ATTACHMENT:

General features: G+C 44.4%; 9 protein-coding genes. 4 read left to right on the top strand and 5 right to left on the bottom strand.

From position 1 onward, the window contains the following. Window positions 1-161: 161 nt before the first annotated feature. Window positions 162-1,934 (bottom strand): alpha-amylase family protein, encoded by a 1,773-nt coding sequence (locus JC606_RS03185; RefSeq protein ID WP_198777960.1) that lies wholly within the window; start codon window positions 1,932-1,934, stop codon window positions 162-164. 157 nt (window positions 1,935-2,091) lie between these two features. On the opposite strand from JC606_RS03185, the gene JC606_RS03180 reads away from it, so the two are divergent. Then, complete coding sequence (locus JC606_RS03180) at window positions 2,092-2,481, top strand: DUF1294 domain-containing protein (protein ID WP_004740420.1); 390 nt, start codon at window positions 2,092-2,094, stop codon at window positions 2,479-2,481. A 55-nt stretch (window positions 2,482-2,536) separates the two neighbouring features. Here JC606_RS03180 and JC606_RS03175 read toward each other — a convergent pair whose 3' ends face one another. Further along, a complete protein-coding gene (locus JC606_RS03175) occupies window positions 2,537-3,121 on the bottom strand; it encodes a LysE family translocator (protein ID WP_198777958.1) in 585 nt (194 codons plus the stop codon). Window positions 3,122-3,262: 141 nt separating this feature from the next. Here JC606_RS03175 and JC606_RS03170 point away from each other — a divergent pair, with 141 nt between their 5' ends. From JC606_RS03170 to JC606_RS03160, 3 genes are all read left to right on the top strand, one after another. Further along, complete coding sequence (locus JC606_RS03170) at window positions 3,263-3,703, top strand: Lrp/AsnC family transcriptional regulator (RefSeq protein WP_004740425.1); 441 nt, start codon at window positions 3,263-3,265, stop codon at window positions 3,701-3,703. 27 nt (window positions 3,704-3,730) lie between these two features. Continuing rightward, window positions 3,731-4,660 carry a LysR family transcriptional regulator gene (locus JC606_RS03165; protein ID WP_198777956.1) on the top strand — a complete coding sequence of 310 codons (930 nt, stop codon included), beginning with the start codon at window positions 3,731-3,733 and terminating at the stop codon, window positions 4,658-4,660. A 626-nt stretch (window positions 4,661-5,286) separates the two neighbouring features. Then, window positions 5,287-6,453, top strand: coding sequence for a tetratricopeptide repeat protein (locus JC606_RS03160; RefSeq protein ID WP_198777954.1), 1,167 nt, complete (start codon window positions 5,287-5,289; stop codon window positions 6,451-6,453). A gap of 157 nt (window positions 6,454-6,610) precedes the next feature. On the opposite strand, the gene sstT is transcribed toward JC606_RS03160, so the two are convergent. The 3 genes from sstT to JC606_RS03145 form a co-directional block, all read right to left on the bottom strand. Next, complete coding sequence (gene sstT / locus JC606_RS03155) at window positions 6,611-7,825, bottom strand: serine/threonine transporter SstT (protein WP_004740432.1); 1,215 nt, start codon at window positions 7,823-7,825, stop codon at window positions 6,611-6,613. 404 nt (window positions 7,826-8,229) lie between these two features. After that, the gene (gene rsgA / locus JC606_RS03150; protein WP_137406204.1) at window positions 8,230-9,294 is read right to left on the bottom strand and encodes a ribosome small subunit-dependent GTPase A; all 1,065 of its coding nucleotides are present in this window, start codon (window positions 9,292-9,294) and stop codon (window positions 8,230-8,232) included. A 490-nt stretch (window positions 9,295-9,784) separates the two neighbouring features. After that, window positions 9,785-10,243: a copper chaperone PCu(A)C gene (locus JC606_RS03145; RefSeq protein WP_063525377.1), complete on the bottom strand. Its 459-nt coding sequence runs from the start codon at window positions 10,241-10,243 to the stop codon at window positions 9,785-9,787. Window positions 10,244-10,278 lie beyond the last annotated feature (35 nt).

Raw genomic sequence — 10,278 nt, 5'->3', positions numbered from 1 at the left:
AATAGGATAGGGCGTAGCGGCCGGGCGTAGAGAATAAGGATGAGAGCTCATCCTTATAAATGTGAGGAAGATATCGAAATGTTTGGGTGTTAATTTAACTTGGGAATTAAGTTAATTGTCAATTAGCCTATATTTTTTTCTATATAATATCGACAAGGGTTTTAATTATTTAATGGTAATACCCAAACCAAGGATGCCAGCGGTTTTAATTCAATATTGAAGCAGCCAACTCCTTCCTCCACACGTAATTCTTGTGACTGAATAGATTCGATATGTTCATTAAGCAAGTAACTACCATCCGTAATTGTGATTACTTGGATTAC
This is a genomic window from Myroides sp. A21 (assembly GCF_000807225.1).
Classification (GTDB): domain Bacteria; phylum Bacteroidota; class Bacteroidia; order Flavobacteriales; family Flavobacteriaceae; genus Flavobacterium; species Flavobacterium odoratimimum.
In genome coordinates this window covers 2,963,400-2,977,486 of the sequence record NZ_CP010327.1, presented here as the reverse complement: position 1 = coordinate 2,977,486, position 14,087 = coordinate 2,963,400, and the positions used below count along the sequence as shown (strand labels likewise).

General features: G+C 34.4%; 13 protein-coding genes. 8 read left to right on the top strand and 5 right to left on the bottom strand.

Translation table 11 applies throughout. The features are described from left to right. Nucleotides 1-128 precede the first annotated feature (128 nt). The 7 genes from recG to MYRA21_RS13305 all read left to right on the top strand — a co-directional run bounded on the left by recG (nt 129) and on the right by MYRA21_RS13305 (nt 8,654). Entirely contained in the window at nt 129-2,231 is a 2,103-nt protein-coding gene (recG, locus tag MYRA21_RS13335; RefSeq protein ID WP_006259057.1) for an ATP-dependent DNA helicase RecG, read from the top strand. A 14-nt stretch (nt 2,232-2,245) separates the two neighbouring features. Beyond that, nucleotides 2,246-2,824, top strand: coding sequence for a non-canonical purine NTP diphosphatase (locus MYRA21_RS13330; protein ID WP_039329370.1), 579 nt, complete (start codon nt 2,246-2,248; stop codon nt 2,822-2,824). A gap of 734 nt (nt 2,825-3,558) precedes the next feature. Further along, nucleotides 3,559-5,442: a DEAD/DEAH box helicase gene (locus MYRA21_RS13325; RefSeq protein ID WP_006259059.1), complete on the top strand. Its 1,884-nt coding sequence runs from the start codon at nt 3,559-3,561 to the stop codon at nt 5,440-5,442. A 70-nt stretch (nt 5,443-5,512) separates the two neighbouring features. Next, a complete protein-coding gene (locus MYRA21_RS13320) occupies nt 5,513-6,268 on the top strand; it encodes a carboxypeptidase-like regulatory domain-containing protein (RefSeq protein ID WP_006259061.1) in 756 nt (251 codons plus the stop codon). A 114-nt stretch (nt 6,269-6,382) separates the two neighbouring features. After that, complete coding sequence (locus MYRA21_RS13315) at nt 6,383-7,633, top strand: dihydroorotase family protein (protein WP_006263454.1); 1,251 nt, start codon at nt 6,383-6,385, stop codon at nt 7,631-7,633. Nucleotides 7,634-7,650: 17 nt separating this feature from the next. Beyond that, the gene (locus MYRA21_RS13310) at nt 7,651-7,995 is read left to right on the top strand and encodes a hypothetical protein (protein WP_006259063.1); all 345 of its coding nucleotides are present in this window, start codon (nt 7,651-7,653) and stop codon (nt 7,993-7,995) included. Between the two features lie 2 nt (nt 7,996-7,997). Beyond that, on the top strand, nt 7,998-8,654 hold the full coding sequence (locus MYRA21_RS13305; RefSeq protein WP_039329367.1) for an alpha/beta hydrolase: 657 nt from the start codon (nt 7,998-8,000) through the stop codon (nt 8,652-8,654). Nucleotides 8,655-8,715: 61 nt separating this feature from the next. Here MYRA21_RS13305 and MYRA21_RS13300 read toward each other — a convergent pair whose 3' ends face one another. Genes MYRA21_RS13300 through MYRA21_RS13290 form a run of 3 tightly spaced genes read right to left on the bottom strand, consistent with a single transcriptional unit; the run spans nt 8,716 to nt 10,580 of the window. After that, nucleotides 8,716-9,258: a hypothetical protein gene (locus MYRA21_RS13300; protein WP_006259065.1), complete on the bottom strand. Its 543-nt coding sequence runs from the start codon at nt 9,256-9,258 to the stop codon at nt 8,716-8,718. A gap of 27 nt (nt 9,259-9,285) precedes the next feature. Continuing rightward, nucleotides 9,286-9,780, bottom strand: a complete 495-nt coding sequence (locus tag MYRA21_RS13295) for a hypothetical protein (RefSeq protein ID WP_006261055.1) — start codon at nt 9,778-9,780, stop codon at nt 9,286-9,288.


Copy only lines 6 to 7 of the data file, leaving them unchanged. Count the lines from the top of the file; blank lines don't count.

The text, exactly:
Classification (GTDB): domain Bacteria; phylum Bacteroidota; class Bacteroidia; order Flavobacteriales; family Flavobacteriaceae; genus Flavobacterium; species Flavobacterium odoratimimum.
In genome coordinates this window covers 2,963,400-2,977,486 of the sequence record NZ_CP010327.1, presented here as the reverse complement: position 1 = coordinate 2,977,486, position 14,087 = coordinate 2,963,400, and the positions used below count along the sequence as shown (strand labels likewise).